September 24, 2010
The Hunt Doctors break down Gastro Esophageal Reflux Disease
One of the adventures and complications of traveling to all ends of the earth in pursuit of big game is exposing our digestive tracks to a multitude of different types of foods. With this exposure, travel and novelty comes an increased incidence of GERD. We docs love our acronyms so here goes: Gastro-Esophageal Reflux Disease.
Some of the dishes that have been prepared for us include raw seal fat in the far north to the heavily spiced delicacies in Central America to heavens knows what in the African bush. Most of us have experienced reflux to a variety of degrees even within our normal dietary habits at home. Some of us have the occasional mild case while other have it frequently and severe in nature. The overall perception from our patients is that it's just a nuisance with no particularly harsh potential consequences to it. It's really not just a disease exaggerated by drug companies to push their new pills and potions. Sure, it can be very simple and merely a brief inconvenience, but the reality is that uncontrolled reflux can set you up for some potentially very bad outcomes.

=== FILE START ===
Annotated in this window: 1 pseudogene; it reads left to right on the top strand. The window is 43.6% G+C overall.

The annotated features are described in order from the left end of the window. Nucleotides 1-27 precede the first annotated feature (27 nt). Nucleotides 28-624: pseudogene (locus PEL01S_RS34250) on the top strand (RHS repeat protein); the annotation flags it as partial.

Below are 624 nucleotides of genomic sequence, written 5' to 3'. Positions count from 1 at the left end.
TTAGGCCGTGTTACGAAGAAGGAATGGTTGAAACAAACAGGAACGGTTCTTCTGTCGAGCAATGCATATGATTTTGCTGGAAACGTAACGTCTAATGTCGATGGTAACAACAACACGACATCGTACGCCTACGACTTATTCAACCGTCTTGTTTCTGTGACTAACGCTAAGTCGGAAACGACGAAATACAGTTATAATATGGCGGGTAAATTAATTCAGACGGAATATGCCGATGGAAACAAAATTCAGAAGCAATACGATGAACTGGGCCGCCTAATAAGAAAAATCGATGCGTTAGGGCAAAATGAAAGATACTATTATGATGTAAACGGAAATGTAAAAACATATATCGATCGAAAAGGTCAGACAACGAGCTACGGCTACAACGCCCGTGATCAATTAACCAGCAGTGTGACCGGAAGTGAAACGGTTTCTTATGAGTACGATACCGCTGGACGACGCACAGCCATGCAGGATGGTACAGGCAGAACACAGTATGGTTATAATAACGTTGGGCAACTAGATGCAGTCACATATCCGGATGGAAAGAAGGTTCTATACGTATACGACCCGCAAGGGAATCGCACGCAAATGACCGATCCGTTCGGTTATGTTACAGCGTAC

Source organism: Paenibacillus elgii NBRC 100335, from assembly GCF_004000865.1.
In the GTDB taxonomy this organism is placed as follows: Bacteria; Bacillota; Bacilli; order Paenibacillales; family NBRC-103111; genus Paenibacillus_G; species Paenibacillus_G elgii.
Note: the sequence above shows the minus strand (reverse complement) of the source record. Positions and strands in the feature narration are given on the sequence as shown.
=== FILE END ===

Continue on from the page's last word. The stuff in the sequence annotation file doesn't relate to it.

Let's understand what reflux is to begin with. After ingesting a meal, the food in your stomach is exposed to strong acid. This is vigorously mixed even as you add to the load by your next swallow. There's a one-way valve made up of muscle called a sphincter, which controls the flow of food and allows passage into the stomach. Now this sphincter isn't exactly the strongest muscle in your body. The esophageal sphincter can open up in a functional way; say if you eat spoiled food resulting in emesis (a nice way to say vomit). GERD occurs when food, which is actively being digested, is regurgitated back up into the esophagus because the esophageal sphincter is weak (incompetent).
The next thing to understand is that the cellular lining of the stomach is made to be able to handle the severe acidity but the esophagus is definitely not. This explains the burning feeling experienced with reflux. Besides the obvious discomfort and pain (which sometimes is mistaken for a heart attack) there are more serious problems with GERD. The two most serious things we all need to be aware of are that constant exposure of the lining in the esophagus to acid literally burns it. This chemical burning causes a change or transition of the lining from one type of cell to another in order to protect it more effectively. Unfortunately, that new cell type, known as Barrett's esophagus is very prone to degenerating/predisposing you to esophageal cancer. Esophageal cancer is a killer.